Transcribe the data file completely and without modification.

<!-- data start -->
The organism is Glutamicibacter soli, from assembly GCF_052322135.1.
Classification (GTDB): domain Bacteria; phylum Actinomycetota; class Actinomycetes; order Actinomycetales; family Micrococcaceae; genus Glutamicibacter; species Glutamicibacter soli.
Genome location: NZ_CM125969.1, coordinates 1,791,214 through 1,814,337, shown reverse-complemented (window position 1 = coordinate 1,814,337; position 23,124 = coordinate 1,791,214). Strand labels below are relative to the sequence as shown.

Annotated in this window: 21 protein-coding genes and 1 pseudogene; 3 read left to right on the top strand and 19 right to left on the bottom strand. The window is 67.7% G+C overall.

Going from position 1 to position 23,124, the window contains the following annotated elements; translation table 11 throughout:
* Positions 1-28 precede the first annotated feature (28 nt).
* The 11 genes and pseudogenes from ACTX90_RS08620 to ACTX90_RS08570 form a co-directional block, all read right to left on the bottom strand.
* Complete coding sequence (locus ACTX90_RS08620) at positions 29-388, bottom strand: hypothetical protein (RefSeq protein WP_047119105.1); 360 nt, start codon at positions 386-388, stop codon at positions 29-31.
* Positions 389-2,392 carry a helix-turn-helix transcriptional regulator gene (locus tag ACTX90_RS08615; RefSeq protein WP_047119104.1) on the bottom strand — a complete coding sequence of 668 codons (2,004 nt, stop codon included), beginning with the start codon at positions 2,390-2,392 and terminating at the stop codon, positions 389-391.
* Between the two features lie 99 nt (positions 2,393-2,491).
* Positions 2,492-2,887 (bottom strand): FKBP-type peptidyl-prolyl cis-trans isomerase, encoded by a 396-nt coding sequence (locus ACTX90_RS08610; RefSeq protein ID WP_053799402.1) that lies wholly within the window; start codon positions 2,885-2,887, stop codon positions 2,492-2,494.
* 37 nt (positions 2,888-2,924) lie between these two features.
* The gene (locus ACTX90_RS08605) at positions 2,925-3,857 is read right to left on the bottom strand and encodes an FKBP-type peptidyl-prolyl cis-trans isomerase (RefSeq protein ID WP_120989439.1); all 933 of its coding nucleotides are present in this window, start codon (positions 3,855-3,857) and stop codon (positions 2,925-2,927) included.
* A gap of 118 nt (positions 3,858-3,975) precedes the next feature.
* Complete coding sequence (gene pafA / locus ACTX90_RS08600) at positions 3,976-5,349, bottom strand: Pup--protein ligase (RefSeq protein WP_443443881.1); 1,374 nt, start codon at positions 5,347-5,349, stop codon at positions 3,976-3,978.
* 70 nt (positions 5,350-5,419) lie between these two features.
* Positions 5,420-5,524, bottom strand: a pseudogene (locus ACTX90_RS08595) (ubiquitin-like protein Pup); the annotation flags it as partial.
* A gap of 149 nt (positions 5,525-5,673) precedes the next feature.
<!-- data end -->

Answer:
The organism is Glutamicibacter soli, from assembly GCF_052322135.1.
Classification (GTDB): domain Bacteria; phylum Actinomycetota; class Actinomycetes; order Actinomycetales; family Micrococcaceae; genus Glutamicibacter; species Glutamicibacter soli.
Genome location: NZ_CM125969.1, coordinates 1,791,214 through 1,814,337, shown reverse-complemented (window position 1 = coordinate 1,814,337; position 23,124 = coordinate 1,791,214). Strand labels below are relative to the sequence as shown.

Annotated in this window: 21 protein-coding genes and 1 pseudogene; 3 read left to right on the top strand and 19 right to left on the bottom strand. The window is 67.7% G+C overall.

Going from position 1 to position 23,124, the window contains the following annotated elements; translation table 11 throughout:
* Positions 1-28 precede the first annotated feature (28 nt).
* The 11 genes and pseudogenes from ACTX90_RS08620 to ACTX90_RS08570 form a co-directional block, all read right to left on the bottom strand.
* Complete coding sequence (locus ACTX90_RS08620) at positions 29-388, bottom strand: hypothetical protein (RefSeq protein WP_047119105.1); 360 nt, start codon at positions 386-388, stop codon at positions 29-31.
* Positions 389-2,392 carry a helix-turn-helix transcriptional regulator gene (locus tag ACTX90_RS08615; RefSeq protein WP_047119104.1) on the bottom strand — a complete coding sequence of 668 codons (2,004 nt, stop codon included), beginning with the start codon at positions 2,390-2,392 and terminating at the stop codon, positions 389-391.
* Between the two features lie 99 nt (positions 2,393-2,491).
* Positions 2,492-2,887 (bottom strand): FKBP-type peptidyl-prolyl cis-trans isomerase, encoded by a 396-nt coding sequence (locus ACTX90_RS08610; RefSeq protein ID WP_053799402.1) that lies wholly within the window; start codon positions 2,885-2,887, stop codon positions 2,492-2,494.
* 37 nt (positions 2,888-2,924) lie between these two features.
* The gene (locus ACTX90_RS08605) at positions 2,925-3,857 is read right to left on the bottom strand and encodes an FKBP-type peptidyl-prolyl cis-trans isomerase (RefSeq protein ID WP_120989439.1); all 933 of its coding nucleotides are present in this window, start codon (positions 3,855-3,857) and stop codon (positions 2,925-2,927) included.
* A gap of 118 nt (positions 3,858-3,975) precedes the next feature.
* Complete coding sequence (gene pafA / locus ACTX90_RS08600) at positions 3,976-5,349, bottom strand: Pup--protein ligase (RefSeq protein WP_443443881.1); 1,374 nt, start codon at positions 5,347-5,349, stop codon at positions 3,976-3,978.
* 70 nt (positions 5,350-5,419) lie between these two features.
* Positions 5,420-5,524, bottom strand: a pseudogene (locus ACTX90_RS08595) (ubiquitin-like protein Pup); the annotation flags it as partial.
* A gap of 149 nt (positions 5,525-5,673) precedes the next feature.